The project-based blended learning program at Maricopa Unified School District has been boosting students’ achievement on AzMERIT, increasing collaboration and showcasing their creativity for the past five years.
The blended learning program has grown from 50 students at Maricopa Wells Middle School in 2012 to more than 484 students today in blended learning classrooms at Maricopa Wells and Desert Wind middle schools as well as Santa Rosa Elementary School.
Blended learning students use their school laptop to learn from teacher-made lessons and online curriculum, take part in large and small group classroom instruction, then put that knowledge to use in class-time projects.
Video by Brooke Razo/ASBA: Maricopa USD’s Blended Learning Program
How boosting student engagement helps achievement
Letting students make decisions about their personalized learning has increased student engagement, said Steve Chestnut, former superintendent of the Pinal County district that serves more than 6,300 students.
Maricopa Unified’s Blended Learning program won one of Arizona School Boards Association’s Golden Bell Promise Program Awards in 2017.
Working on projects to solve real-world problems has helped students master state standards as well as develop critical thinking, collaboration, presentation and technological skills – including green screen video technology, website and app creation and 3-D printing design – that prepare them for career success, Chestnut noted.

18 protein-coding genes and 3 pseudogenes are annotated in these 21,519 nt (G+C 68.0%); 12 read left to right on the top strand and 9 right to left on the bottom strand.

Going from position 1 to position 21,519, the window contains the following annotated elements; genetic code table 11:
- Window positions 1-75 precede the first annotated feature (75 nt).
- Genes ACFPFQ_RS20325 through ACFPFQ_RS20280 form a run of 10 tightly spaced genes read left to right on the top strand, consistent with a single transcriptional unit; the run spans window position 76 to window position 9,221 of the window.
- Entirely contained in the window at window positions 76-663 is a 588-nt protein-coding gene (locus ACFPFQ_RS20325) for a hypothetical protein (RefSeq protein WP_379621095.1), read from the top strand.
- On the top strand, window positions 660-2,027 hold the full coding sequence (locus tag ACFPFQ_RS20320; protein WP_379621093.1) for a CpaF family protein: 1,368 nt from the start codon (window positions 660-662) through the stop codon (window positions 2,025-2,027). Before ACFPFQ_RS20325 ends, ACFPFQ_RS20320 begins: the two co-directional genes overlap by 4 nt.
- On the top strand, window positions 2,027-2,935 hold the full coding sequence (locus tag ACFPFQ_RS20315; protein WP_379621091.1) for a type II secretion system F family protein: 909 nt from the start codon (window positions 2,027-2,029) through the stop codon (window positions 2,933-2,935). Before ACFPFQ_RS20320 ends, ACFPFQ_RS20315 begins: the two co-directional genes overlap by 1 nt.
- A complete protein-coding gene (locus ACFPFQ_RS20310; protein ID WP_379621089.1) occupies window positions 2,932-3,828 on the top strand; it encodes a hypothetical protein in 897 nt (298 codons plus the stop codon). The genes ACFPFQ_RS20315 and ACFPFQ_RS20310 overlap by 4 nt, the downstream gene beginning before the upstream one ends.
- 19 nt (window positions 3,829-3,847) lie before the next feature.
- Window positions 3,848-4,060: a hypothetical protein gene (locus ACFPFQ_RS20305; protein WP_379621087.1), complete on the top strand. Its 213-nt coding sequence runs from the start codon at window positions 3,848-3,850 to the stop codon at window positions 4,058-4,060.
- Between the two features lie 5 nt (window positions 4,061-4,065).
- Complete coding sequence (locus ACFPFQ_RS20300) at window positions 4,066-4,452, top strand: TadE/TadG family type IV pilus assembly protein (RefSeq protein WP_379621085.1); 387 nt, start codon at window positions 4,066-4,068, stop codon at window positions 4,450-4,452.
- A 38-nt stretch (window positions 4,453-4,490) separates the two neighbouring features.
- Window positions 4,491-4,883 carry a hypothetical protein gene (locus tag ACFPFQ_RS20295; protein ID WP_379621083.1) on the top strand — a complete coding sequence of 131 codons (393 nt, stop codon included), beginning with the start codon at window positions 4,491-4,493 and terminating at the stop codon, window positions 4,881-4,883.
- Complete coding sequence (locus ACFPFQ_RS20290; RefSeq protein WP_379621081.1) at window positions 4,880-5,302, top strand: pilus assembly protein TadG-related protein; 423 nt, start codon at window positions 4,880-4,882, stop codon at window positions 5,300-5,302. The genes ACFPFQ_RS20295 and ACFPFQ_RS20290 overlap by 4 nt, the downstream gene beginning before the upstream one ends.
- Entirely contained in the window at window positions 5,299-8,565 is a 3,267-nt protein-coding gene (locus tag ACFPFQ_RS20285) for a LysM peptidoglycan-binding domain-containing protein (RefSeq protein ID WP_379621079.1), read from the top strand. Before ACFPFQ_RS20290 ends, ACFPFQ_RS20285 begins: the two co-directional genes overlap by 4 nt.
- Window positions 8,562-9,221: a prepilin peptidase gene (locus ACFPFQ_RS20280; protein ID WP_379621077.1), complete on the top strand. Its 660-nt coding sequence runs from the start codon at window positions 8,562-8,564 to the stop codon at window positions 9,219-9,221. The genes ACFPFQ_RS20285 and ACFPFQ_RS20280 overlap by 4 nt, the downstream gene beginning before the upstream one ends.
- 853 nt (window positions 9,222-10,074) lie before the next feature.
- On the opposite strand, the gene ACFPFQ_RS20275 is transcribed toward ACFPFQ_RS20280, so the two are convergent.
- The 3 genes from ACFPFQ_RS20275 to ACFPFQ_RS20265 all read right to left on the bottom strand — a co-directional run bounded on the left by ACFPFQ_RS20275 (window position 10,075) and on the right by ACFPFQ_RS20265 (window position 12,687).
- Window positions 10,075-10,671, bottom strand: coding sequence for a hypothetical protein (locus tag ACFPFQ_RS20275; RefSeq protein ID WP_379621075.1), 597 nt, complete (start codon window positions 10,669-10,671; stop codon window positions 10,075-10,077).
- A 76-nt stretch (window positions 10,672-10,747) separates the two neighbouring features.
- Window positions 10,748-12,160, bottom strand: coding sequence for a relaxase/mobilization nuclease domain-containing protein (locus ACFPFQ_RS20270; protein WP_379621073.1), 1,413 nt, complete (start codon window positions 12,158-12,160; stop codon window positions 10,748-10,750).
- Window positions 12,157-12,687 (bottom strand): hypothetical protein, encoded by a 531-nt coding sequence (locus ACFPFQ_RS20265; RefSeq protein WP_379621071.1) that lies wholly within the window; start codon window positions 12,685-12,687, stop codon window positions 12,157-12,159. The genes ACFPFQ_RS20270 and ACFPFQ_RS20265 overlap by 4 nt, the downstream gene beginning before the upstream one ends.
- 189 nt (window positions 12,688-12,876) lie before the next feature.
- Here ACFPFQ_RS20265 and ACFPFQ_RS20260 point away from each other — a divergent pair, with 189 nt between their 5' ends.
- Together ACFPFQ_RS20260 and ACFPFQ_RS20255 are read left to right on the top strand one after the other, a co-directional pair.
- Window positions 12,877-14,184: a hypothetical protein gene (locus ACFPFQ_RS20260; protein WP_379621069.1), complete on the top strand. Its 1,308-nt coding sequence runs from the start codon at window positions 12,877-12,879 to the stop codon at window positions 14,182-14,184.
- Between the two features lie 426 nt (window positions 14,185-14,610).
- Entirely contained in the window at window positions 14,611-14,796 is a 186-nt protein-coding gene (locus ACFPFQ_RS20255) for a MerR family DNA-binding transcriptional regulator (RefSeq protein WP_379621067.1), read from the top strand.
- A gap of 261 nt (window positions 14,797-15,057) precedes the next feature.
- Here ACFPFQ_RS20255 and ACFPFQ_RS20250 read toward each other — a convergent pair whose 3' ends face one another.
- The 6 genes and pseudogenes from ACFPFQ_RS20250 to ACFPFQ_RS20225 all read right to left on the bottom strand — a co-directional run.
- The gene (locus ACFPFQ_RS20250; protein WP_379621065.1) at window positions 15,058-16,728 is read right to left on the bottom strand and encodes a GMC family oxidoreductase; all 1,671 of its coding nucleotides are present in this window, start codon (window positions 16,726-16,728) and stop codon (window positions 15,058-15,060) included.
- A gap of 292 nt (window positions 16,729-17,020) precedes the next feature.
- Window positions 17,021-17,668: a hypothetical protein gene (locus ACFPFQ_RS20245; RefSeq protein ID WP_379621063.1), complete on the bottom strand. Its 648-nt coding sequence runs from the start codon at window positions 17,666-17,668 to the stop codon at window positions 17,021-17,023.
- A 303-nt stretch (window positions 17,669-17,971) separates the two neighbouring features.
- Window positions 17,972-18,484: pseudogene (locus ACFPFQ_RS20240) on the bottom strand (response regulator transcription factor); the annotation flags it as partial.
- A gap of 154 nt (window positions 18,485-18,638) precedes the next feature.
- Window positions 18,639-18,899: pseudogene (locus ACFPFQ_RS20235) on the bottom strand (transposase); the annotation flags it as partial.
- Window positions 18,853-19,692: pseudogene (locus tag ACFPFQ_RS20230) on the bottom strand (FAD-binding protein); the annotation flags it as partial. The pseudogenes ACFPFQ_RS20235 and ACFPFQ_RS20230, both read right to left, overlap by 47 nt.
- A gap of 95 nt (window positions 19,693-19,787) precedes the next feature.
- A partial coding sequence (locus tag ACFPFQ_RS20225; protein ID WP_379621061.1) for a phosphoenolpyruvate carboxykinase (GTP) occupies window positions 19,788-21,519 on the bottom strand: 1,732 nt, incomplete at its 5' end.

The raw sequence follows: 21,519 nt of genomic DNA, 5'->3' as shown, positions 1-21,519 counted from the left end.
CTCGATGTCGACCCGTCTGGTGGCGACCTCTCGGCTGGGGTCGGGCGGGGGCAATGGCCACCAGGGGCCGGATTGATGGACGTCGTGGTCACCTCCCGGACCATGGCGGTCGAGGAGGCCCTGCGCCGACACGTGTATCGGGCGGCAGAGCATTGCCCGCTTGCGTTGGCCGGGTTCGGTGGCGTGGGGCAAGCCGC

A growing number of Arizona schools are using blended learning to increase student engagement and achievement, and data shows that it’s working.
Infographic by Lisa Irish, Click here for a larger version
For example, a significantly higher percentage of Maricopa Unified’s blended learning middle school students passed AzMerit English and math compared to other students in the district, Chestnut said.
“The blended learning scores were significantly above the district average on all six tests and equal to or above the state average on five of the six tests,” Chestnut said.
Also, the percentage of blended learning students passing Algebra I on the 2017 AZMerit was significantly higher than all Maricopa Unified middle school Algebra I students and total state percentages for middle and high school students, Chestnut said.
Increasing student collaboration and creativity
Blended learning classroom environments increase students collaboration and creativity with areas to work together with and without technology and areas where they can work on their own.
Also, the older students in the blended learning classrooms mentor the younger students in both academic and social skills, and students rely on their peers and social networks for help, which leads to more self-motivated learners.
As a result of this collaboration and creativity, Maricopa Unified’s blended learning student teams received 16 of the 34 awards at the 2017 Arizona State Regional Future City Competition, where students collaborate to imagine, research, design and build cities that showcase their solution to a sustainability issue, Chestnut said. (Link to https://futurecity.org/)
At that competition, three teams won the Walton Sustainable Community Award, and was asked to present their project to guests including Dr. Michael Crow, president of Arizona State University, and Rob Walton, retired chairman of the board of Walmart, at ASU’s “Sustainability Solutions Showcase” at the Desert Botanical Gardens.